Artificial Intelligence In Your Doctors Pocket

If I ask you to think of artificial intelligence, you might think of Skynet, the computer from I, Robot, or War Games.

But, the reality is very different, and AI is coming to healthcare.

Right now, there is nothing that is true AI, a sentient, fabricated mind. The ghost in the shell. But, there is what IBM call Cognitive Platforms.

Cognitive Platforms, like IBM Watson, are able to study a subject, analyse actions and their outcomes, and then be deployed to deliver ranked suggestions.

That means that Watson is not giving an explicit answer to a scenario. Instead, it provides you a ranked list of potential actions, allowing the user to choose.

Watson comes in a number of forms, from a full Watson stack the size of a chest of drawers, to an API driven interaction. With costs that match the size of the implementation.

Google acquired the British AI firm Deep Mind, who build algorithms capable of learning from experiences, or raw data.

Both platforms need to absorb information.

Watson currently has an oncology module, having learned the best American cancer treatments, and is making waves in its ability to suggest innovative treatments in oncology wards where it is being trialled.

Deep Mind has been set loose to absorb data from Royal Free NHS Trust, with one of its first jobs being to help raise the alarm around acute kidney injury. The New Scientist magazine reported recently that the level of access to data may be far beyond what has been announced in the public.

Why the secrecy?

It’s about privacy and the opening of data to corporations. Deep Mind’s association with Google (Alphabet) means they inherit Google’s reputation in its approaches to privacy. However, Deep Mind is run very separately from the rest of Alphabet, meaning we can trust the AI innovator to behave with data protection in mind. It’s not going to mean the new Google Assistant knows about my flight plans and my in-growing toe-nail.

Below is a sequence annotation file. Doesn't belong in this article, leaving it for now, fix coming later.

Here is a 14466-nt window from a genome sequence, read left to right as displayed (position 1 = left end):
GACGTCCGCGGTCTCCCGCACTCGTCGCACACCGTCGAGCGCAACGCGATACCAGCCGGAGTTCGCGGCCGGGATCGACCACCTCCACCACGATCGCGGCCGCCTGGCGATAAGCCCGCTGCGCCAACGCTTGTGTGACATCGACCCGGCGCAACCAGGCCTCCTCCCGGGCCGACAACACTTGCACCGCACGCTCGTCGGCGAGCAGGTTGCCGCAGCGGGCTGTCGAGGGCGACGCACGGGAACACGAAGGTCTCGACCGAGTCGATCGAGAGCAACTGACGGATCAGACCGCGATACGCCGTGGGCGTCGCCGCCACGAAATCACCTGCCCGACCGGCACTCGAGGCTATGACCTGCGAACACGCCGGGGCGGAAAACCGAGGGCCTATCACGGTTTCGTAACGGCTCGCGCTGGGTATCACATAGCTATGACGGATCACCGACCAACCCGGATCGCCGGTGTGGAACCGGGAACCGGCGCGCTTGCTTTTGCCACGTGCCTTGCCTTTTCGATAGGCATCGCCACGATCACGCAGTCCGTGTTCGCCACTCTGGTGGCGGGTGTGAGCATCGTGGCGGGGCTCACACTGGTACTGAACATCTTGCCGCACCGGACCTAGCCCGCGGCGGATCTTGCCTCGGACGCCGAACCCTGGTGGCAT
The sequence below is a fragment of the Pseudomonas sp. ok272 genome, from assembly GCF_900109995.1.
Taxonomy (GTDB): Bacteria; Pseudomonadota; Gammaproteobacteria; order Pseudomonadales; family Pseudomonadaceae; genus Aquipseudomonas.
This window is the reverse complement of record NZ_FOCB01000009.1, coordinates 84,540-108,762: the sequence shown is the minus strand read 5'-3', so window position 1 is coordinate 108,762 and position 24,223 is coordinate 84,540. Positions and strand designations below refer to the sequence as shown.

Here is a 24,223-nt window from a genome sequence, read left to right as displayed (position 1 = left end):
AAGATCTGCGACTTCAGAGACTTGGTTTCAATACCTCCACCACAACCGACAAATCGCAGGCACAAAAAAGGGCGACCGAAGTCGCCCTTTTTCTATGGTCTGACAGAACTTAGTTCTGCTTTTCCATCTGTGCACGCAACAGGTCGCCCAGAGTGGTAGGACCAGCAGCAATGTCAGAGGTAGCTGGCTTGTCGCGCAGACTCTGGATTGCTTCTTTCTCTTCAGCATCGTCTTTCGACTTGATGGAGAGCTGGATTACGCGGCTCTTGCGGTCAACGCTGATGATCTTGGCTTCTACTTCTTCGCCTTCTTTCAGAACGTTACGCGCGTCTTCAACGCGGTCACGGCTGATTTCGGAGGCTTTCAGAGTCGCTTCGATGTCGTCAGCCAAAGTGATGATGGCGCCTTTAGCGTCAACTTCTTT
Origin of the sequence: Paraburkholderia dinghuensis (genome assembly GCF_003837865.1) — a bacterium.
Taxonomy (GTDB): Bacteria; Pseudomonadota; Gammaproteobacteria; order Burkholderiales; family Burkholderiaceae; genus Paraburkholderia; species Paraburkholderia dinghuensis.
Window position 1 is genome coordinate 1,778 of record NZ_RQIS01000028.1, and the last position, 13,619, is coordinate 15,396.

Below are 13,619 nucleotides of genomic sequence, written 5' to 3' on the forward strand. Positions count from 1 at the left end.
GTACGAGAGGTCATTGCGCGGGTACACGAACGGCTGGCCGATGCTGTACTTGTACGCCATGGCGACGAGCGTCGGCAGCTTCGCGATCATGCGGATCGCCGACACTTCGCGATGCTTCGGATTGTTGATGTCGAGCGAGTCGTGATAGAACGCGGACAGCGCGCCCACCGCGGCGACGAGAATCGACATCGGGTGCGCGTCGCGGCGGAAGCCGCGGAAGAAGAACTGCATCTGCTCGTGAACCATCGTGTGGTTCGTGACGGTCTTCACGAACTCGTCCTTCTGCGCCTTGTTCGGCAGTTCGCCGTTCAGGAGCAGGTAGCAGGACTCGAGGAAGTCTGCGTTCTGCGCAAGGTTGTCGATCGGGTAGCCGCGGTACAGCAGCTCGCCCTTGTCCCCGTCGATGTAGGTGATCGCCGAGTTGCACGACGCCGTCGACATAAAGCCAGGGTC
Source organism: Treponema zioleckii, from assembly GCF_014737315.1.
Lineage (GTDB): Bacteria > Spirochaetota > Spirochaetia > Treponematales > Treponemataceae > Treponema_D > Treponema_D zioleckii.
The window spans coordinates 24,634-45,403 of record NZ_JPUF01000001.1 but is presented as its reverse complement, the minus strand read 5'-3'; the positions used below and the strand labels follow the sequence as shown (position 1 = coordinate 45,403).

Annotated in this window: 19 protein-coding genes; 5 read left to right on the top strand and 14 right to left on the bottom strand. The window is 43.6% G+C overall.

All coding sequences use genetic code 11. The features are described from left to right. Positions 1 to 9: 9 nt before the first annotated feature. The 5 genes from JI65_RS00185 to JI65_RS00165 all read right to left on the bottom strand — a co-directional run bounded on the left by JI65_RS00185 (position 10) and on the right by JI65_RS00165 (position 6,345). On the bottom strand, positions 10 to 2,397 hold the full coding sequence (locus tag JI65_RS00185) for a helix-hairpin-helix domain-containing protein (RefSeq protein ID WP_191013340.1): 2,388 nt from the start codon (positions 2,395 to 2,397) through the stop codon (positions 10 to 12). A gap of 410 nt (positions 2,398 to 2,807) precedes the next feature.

The non-disclosure of the extent of the access to data does not mean something bad is going on, I suspect it has been done to avoid unwanted attention. Meaning projects can go ahead without also trying to manage media attention.

And let’s remember, this isn’t about allowing people to look at data, but for machines to trawl through it.

Let’s put to one side the potential, likely valid, arguments that should happen about the privacy concerns, and let’s look at the potential this technology can have.

AI, or cognitive platforms, mean that healthcare can have hugely powerful decision support.

Right now, decision support can only behave in a fairly rigid (if this, then that) manner. But AI allows for a highly dynamic approach, looking over an entire patient’s case notes, understanding the world’s best treatment education, pulling on the world’s best practice because it has read those case notes, and then providing options to a clinician that could take the patient’s treatment down an innovative and life-saving direction.

The potentials to bringing this kind of computing power – that allowed Deep Mind to beat one of the greatest Go players in the world, with a graceful move that has never been seen played in Go tournaments – to healthcare are huge.

But first, we need to get over the hurdle of allowing AI to absorb this data. That means being comfortable with large-scale data-sharing of identifiable (whether patient identifiable data, or pseudonymised) data. And this needs to happen in a time when Care.Data is tied up in arguments around its ethicacy.

If we can pull it together and allow this kind of data sharing, in an informed, and non-scandalous manner, we might just change the face of healthcare delivery forever.

Of course, there’s also the chance that your doctor’s decision support software might rise up and over-throw its clinical over-lords.

THE AUTHOR

James Barton

James is a freelance writer and specialist in Digital Health. He brings his perspective as a leader within a reknowned supplier to developments within the healthcare technology industry.

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